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Placing the Northern Powerhouse at the heart of the future

Annette Bramley of the N8 Research Partnership and Jake Berry the Northern Powerhouse Minister, say that Northern universities are vital to future growth.
This article is more than 5 years old

Annette Bramley is Director of the N8 Research Partnership

Jake Berry is Minister for the Northern Powerhouse

It’s clear that the key to the North’s future success in rebalancing the UK economy and improving its economic performance is through deep collaboration – both pan-Northern and international.

And some of the best collaborators are found in our universities.

Through the generation of new ideas and the transfer of know-how to business, and through engagement in specific initiatives, the North’s knowledge assets support the creation and growth of indigenous businesses as well as attracting inward investment. In short, they create the conditions in which innovation and entrepreneurialism can thrive.

Eight North stars

The world-leading educational institutions in the Northern Powerhouse are so much greater than the sum of their parts. Through working hand-in-hand with industry and collaborating with each other they are creating the economy of tomorrow with advanced manufacturing, scientific and digital innovation, and a highly skilled new generation of graduates at its heart.

The “N8” research-intensive universities of Durham, Lancaster, Leeds, Liverpool, Manchester, Newcastle, Sheffield and York collectively deliver 119,000 jobs and £12bn to the regional economy, provide help to more than 31,000 businesses, and create more than £6.6 billion gross value added (GVA) to the region. That’s a larger contribution to Northern Powerhouse GVA than the Northern media industry, agriculture, and motor vehicle manufacturing sectors combined.

They also bring an international reputation and world-class research, including the excellent work – happening here and through overseas partnerships – of N8’s Urban and Community Transformation and AgriFood programmes.

A Northern constellation

N8 also collaborates closely with other stakeholders whose goal is also Northern growth – Business North, IPPR North, Northern Health Science Alliance, the 11 Northern LEPs, Transport for the North, and Northern PowerWomen, to name but a few.

Working with universities, industry and society, N8 is leading the way in tackling the grand challenges of our time. With 80 per cent of the UK population now living in cities, it’s important that we find novel solutions to solving the problems of urban living; housing, food security, transportation, poverty and inequality, crime, and climate change. Meanwhile, its agri-resilience programme is also addressing the importance of the rural economy.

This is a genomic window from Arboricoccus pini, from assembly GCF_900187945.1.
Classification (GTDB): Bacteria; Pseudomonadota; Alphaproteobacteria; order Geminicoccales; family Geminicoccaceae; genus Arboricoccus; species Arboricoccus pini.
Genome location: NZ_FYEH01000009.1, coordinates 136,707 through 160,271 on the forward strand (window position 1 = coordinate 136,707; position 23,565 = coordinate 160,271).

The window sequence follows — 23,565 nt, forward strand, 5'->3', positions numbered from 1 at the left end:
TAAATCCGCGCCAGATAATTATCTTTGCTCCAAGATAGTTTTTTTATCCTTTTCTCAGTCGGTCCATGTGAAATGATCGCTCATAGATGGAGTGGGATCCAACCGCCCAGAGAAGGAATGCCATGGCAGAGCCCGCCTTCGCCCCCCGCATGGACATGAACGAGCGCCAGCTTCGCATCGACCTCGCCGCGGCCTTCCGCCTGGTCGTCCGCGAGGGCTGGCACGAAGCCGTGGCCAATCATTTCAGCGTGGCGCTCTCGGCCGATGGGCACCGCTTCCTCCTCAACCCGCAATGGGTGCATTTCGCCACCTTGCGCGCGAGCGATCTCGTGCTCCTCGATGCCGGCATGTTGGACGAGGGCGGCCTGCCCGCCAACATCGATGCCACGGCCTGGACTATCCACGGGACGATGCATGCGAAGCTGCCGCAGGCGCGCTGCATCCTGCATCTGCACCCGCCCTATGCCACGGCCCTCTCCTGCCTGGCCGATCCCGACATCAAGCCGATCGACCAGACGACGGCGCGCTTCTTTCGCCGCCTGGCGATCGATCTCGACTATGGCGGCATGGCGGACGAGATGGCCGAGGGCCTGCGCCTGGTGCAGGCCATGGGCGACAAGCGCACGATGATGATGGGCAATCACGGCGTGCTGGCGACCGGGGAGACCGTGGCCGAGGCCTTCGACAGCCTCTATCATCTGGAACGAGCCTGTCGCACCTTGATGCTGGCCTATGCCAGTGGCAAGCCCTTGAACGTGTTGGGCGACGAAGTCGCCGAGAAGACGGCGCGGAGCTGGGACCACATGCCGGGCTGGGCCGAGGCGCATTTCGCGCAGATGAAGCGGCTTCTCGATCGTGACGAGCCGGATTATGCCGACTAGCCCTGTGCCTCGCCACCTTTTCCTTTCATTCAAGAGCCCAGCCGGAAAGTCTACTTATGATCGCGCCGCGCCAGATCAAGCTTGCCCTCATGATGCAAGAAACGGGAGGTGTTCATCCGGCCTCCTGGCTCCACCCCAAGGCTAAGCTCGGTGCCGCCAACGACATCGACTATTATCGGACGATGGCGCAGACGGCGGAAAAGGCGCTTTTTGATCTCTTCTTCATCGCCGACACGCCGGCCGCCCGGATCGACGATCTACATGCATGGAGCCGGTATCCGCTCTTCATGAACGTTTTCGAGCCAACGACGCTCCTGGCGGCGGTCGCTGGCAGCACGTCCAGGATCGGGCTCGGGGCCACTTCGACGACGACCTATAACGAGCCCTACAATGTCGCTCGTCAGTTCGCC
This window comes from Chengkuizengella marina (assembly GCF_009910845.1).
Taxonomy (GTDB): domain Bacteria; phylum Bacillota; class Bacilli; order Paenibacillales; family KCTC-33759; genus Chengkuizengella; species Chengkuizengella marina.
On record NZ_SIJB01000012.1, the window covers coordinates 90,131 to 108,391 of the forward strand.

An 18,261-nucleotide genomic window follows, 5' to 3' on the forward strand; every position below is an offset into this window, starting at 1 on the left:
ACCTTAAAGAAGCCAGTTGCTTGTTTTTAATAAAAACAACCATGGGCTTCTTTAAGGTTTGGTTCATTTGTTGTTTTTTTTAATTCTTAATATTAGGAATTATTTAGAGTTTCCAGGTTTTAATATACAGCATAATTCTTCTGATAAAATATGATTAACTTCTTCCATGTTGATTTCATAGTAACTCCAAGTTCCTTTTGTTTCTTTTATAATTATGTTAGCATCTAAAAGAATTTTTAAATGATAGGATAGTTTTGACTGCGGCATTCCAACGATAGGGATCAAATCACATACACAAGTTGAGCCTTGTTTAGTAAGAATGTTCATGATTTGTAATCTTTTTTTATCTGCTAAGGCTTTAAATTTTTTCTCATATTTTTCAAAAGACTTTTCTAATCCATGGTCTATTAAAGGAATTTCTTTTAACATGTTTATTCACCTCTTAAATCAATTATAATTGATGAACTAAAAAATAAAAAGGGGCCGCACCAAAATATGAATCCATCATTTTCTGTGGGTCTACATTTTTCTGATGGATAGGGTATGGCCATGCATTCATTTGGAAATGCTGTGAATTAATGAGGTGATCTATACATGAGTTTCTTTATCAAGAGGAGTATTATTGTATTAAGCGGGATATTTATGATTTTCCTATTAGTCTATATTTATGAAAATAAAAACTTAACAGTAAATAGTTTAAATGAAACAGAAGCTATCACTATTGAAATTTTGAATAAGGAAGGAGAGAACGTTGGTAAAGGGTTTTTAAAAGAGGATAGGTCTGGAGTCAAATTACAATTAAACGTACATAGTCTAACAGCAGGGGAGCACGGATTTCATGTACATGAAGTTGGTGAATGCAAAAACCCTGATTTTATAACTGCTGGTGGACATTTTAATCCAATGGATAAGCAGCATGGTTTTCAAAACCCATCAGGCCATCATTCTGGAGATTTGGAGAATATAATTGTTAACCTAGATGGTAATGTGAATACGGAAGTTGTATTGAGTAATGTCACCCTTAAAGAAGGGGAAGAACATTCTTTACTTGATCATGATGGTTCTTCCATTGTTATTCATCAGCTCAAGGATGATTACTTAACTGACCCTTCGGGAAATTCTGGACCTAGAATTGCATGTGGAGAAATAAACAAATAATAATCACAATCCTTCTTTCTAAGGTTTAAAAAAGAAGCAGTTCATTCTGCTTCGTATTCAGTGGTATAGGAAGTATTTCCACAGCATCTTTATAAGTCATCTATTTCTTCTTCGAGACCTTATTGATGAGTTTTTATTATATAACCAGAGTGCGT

Building on our science and innovation capacity and capability is therefore essential to this. That’s why, alongside major new commitments to increase R&D funding nationally, the government has invested more than £859 million in universities, research institutions, and business-led research across the Northern Powerhouse.

Last year, through Innovate UK, the government also provided £46.5 million in grant funding to more than 500 innovative organisations across the North. These investments are starting to pay off, with the Northern Powerhouse economy now worth in excess of £329 billion – larger than the economies of Norway and Austria.

Thirty North stars

There are around 30 universities in the North of England and each is an anchor institution of its community. They believe that their role includes delivering deep, transformational impact on society. From grass-roots programmes helping young people discover a passion for learning, to running initiatives which help local SMEs, Northern universities are helping to rejuvenate local areas where there has been historic industrial decline.

Teesside University’s DigitalCity initiative is a great example of this. Through connecting local businesses with the knowledge, skills and expertise they need to flourish in the digital age, the university has helped create 286 businesses and more than 700 new jobs while boosting the thriving tech economy of the North East.

Similarly, the University of Central Lancashire in Preston is working with the city council in adopting a pioneering grassroots approach from America to tackling inequality and keeping profits local. By doing so, UCLan is enhancing its presence and contribution to the community it serves – for example through projects that increase undergraduate co-operative education which lead to business plans for graduates, who will hopefully discover new opportunities and reasons to remain in Preston.

With our combined strength, there are new opportunities for the Northern Powerhouse to position itself at the heart of future growth as a resilient and modern Northern economy, one that is ready to embrace the challenges and opportunities that come with Britain exiting the European Union. Through working together, we believe that the world-leading universities of the Northern Powerhouse will be instrumental in forging the global Britain of tomorrow.

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